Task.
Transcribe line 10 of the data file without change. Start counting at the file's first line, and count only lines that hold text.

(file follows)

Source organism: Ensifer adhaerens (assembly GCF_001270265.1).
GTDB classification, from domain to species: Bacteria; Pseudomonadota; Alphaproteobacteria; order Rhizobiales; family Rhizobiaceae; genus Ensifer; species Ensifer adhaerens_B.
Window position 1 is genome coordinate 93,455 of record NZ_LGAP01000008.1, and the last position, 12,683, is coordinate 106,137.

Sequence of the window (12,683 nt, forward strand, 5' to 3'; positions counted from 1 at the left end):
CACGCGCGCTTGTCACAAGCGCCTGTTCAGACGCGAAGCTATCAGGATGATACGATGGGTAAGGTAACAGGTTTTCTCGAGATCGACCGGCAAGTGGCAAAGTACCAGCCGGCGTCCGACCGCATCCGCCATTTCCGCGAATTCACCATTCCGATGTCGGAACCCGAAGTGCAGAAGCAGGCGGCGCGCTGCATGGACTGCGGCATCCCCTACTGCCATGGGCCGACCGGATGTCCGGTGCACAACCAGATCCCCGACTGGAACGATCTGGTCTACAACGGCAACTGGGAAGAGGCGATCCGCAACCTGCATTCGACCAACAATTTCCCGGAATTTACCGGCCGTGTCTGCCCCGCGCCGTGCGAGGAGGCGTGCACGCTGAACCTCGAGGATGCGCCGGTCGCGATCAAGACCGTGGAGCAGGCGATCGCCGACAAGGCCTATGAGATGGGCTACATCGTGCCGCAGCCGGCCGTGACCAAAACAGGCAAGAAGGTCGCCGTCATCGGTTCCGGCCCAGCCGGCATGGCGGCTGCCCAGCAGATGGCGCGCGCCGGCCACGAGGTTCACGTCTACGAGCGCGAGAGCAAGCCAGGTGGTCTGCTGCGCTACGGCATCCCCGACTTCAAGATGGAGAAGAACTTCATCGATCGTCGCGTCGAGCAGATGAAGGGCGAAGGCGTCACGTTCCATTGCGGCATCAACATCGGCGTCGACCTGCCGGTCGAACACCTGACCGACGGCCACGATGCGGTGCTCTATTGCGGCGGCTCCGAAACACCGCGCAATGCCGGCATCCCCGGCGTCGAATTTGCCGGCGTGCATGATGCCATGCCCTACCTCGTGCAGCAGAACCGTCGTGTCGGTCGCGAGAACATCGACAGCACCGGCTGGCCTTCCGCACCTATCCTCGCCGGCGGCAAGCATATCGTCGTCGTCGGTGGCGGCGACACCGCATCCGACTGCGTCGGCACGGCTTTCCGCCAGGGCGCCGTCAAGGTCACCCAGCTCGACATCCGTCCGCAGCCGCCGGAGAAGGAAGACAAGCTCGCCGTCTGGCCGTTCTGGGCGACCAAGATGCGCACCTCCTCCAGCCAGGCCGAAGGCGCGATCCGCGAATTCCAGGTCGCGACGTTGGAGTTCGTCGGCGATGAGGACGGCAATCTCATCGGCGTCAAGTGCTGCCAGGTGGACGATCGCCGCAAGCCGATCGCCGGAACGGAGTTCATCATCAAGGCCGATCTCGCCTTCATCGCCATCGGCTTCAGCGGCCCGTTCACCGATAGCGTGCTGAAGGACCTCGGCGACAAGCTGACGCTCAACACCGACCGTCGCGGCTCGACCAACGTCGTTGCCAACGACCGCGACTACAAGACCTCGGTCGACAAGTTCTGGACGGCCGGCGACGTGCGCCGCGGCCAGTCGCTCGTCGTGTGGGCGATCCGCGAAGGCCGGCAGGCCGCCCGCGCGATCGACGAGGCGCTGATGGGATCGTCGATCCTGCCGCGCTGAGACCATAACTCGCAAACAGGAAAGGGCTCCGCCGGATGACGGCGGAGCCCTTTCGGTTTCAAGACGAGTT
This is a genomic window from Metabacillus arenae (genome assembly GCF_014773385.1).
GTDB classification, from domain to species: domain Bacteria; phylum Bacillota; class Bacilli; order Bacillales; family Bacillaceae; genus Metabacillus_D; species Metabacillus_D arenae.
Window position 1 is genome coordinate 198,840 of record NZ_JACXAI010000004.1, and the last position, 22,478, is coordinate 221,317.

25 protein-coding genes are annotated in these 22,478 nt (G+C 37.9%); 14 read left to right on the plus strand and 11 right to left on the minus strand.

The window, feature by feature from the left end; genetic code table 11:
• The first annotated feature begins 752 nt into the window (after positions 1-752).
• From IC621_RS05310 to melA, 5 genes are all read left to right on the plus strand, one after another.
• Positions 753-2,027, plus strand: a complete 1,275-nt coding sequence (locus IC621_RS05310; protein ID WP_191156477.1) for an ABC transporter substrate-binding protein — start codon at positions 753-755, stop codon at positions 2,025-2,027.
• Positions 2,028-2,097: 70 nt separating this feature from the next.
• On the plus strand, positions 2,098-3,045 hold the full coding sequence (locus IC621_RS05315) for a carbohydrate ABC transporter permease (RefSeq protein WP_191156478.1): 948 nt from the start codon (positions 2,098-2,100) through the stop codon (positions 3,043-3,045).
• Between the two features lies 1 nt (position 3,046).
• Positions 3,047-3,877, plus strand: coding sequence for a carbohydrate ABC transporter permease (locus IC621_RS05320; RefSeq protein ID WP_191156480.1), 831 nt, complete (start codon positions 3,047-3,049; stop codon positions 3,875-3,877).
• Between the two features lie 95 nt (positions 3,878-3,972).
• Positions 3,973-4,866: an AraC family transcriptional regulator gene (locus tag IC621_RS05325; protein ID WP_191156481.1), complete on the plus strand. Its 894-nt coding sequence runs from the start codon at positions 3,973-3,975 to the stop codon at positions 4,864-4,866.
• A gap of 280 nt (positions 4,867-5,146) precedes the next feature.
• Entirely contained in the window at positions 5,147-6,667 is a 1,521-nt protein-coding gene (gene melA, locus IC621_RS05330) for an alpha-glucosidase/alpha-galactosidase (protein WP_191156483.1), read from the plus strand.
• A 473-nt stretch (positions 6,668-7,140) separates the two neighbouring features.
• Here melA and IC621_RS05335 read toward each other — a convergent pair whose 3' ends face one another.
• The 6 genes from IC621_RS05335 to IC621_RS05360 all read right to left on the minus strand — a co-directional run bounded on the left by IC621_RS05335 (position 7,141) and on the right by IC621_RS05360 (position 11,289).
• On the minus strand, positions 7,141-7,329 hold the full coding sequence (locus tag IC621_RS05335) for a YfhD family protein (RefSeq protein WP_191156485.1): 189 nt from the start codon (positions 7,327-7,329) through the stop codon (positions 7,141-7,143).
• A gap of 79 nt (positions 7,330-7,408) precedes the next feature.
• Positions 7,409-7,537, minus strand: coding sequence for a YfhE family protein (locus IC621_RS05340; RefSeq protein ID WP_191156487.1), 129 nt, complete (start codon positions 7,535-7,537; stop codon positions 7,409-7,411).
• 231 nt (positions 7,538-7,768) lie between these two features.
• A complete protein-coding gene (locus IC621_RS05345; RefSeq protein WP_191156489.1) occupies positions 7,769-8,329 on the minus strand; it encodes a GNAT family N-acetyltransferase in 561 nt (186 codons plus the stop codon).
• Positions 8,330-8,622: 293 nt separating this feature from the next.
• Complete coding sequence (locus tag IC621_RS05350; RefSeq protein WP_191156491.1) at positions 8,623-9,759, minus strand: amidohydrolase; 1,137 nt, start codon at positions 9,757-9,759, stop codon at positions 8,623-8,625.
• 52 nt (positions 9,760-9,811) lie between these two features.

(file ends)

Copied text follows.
The window, feature by feature from the left end; genetic code table 11: